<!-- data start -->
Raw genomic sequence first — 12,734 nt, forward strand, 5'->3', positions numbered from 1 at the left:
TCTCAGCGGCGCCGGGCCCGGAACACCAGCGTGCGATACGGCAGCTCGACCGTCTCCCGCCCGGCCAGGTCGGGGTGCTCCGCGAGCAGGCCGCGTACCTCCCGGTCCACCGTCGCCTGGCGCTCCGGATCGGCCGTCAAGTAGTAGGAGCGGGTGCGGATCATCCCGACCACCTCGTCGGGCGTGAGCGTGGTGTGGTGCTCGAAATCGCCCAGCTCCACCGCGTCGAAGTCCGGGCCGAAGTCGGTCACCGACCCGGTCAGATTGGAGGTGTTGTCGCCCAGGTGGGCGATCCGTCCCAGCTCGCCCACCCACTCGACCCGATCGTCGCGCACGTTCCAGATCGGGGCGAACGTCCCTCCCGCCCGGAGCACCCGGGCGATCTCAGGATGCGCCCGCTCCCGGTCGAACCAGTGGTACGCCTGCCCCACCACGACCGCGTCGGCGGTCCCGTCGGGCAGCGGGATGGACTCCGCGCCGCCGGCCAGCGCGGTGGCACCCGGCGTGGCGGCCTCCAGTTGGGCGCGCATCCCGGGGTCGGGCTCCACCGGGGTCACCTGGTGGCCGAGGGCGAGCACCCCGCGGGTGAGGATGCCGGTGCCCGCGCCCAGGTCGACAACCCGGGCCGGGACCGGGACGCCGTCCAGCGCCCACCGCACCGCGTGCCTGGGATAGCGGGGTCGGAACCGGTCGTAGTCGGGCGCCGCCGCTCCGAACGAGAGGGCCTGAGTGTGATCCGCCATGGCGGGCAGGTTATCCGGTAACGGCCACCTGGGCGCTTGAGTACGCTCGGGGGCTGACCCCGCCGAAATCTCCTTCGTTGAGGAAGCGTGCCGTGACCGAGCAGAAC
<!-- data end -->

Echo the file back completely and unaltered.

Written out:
Raw genomic sequence first — 12,734 nt, forward strand, 5'->3', positions numbered from 1 at the left:
TCTCAGCGGCGCCGGGCCCGGAACACCAGCGTGCGATACGGCAGCTCGACCGTCTCCCGCCCGGCCAGGTCGGGGTGCTCCGCGAGCAGGCCGCGTACCTCCCGGTCCACCGTCGCCTGGCGCTCCGGATCGGCCGTCAAGTAGTAGGAGCGGGTGCGGATCATCCCGACCACCTCGTCGGGCGTGAGCGTGGTGTGGTGCTCGAAATCGCCCAGCTCCACCGCGTCGAAGTCCGGGCCGAAGTCGGTCACCGACCCGGTCAGATTGGAGGTGTTGTCGCCCAGGTGGGCGATCCGTCCCAGCTCGCCCACCCACTCGACCCGATCGTCGCGCACGTTCCAGATCGGGGCGAACGTCCCTCCCGCCCGGAGCACCCGGGCGATCTCAGGATGCGCCCGCTCCCGGTCGAACCAGTGGTACGCCTGCCCCACCACGACCGCGTCGGCGGTCCCGTCGGGCAGCGGGATGGACTCCGCGCCGCCGGCCAGCGCGGTGGCACCCGGCGTGGCGGCCTCCAGTTGGGCGCGCATCCCGGGGTCGGGCTCCACCGGGGTCACCTGGTGGCCGAGGGCGAGCACCCCGCGGGTGAGGATGCCGGTGCCCGCGCCCAGGTCGACAACCCGGGCCGGGACCGGGACGCCGTCCAGCGCCCACCGCACCGCGTGCCTGGGATAGCGGGGTCGGAACCGGTCGTAGTCGGGCGCCGCCGCTCCGAACGAGAGGGCCTGAGTGTGATCCGCCATGGCGGGCAGGTTATCCGGTAACGGCCACCTGGGCGCTTGAGTACGCTCGGGGGCTGACCCCGCCGAAATCTCCTTCGTTGAGGAAGCGTGCCGTGACCGAGCAGAAC